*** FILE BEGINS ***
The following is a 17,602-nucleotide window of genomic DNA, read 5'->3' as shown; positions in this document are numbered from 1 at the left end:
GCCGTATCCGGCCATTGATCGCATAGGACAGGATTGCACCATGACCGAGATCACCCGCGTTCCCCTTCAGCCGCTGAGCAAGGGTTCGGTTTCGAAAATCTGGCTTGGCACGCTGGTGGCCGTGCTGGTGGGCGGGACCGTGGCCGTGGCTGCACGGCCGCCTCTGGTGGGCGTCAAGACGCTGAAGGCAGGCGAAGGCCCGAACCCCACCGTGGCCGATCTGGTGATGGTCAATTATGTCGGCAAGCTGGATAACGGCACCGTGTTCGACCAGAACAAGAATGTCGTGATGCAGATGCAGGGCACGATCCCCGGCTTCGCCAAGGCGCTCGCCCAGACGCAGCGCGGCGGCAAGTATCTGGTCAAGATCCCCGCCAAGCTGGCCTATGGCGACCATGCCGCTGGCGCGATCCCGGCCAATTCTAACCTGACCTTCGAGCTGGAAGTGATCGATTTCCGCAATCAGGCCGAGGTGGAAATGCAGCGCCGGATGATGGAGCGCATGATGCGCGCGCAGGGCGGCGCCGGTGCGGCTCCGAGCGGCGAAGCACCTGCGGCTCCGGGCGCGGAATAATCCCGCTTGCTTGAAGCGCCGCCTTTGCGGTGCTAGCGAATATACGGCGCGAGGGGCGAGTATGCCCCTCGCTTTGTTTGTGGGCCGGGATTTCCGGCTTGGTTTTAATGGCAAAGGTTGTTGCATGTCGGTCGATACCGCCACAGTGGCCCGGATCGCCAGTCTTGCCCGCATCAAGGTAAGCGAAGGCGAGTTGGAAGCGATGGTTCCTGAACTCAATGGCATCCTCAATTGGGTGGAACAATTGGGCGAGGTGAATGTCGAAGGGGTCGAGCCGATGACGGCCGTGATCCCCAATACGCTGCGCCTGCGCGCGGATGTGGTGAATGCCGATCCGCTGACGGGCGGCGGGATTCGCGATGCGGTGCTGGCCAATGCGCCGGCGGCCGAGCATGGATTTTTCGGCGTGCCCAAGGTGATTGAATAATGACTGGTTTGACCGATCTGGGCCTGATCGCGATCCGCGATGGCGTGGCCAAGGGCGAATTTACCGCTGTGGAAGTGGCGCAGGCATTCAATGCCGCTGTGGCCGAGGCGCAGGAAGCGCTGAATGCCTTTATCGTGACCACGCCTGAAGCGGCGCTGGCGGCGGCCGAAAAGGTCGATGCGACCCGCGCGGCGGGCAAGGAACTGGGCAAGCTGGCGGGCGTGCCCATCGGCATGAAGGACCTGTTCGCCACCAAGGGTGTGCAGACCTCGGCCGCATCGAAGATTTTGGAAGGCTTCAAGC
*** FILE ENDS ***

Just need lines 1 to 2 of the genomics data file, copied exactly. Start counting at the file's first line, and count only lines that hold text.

The following is a 17,602-nucleotide window of genomic DNA, read 5'->3' as shown; positions in this document are numbered from 1 at the left end:
GCCGTATCCGGCCATTGATCGCATAGGACAGGATTGCACCATGACCGAGATCACCCGCGTTCCCCTTCAGCCGCTGAGCAAGGGTTCGGTTTCGAAAATCTGGCTTGGCACGCTGGTGGCCGTGCTGGTGGGCGGGACCGTGGCCGTGGCTGCACGGCCGCCTCTGGTGGGCGTCAAGACGCTGAAGGCAGGCGAAGGCCCGAACCCCACCGTGGCCGATCTGGTGATGGTCAATTATGTCGGCAAGCTGGATAACGGCACCGTGTTCGACCAGAACAAGAATGTCGTGATGCAGATGCAGGGCACGATCCCCGGCTTCGCCAAGGCGCTCGCCCAGACGCAGCGCGGCGGCAAGTATCTGGTCAAGATCCCCGCCAAGCTGGCCTATGGCGACCATGCCGCTGGCGCGATCCCGGCCAATTCTAACCTGACCTTCGAGCTGGAAGTGATCGATTTCCGCAATCAGGCCGAGGTGGAAATGCAGCGCCGGATGATGGAGCGCATGATGCGCGCGCAGGGCGGCGCCGGTGCGGCTCCGAGCGGCGAAGCACCTGCGGCTCCGGGCGCGGAATAATCCCGCTTGCTTGAAGCGCCGCCTTTGCGGTGCTAGCGAATATACGGCGCGAGGGGCGAGTATGCCCCTCGCTTTGTTTGTGGGCCGGGATTTCCGGCTTGGTTTTAATGGCAAAGGTTGTTGCATGTCGGTCGATACCGCCACAGTGGCCCGGATCGCCAGTCTTGCCCGCATCAAGGTAAGCGAAGGCGAGTTGGAAGCGATGGTTCCTGAACTCAATGGCATCCTCAATTGGGTGGAACAATTGGGCGAGGTGAATGTCGAAGGGGTCGAGCCGATGACGGCCGTGATCCCCAATACGCTGCGCCTGCGCGCGGATGTGGTGAATGCCGATCCGCTGACGGGCGGCGGGATTCGCGATGCGGTGCTGGCCAATGCGCCGGCGGCCGAGCATGGATTTTTCGGCGTGCCCAAGGTGATTGAATAATGACTGGTTTGACCGATCTGGGCCTGATCGCGATCCGCGATGGCGTGGCCAAGGGCGAATTTACCGCTGTGGAAGTGGCGCAGGCATTCAATGCCGCTGTGGCCGAGGCGCAGGAAGCGCTGAATGCCTTTATCGTGACCACGCCTGAAGCGGCGCTGGCGGCGGCCGAAAAGGTCGATGCGACCCGCGCGGCGGGCAAGGAACTGGGCAAGCTGGCGGGCGTGCCCATCGGCATGAAGGACCTGTTCGCCACCAAGGGTGTGCAGACCTCGGCCGCATCGAAGATTTTGGAAGGCTTCAAGC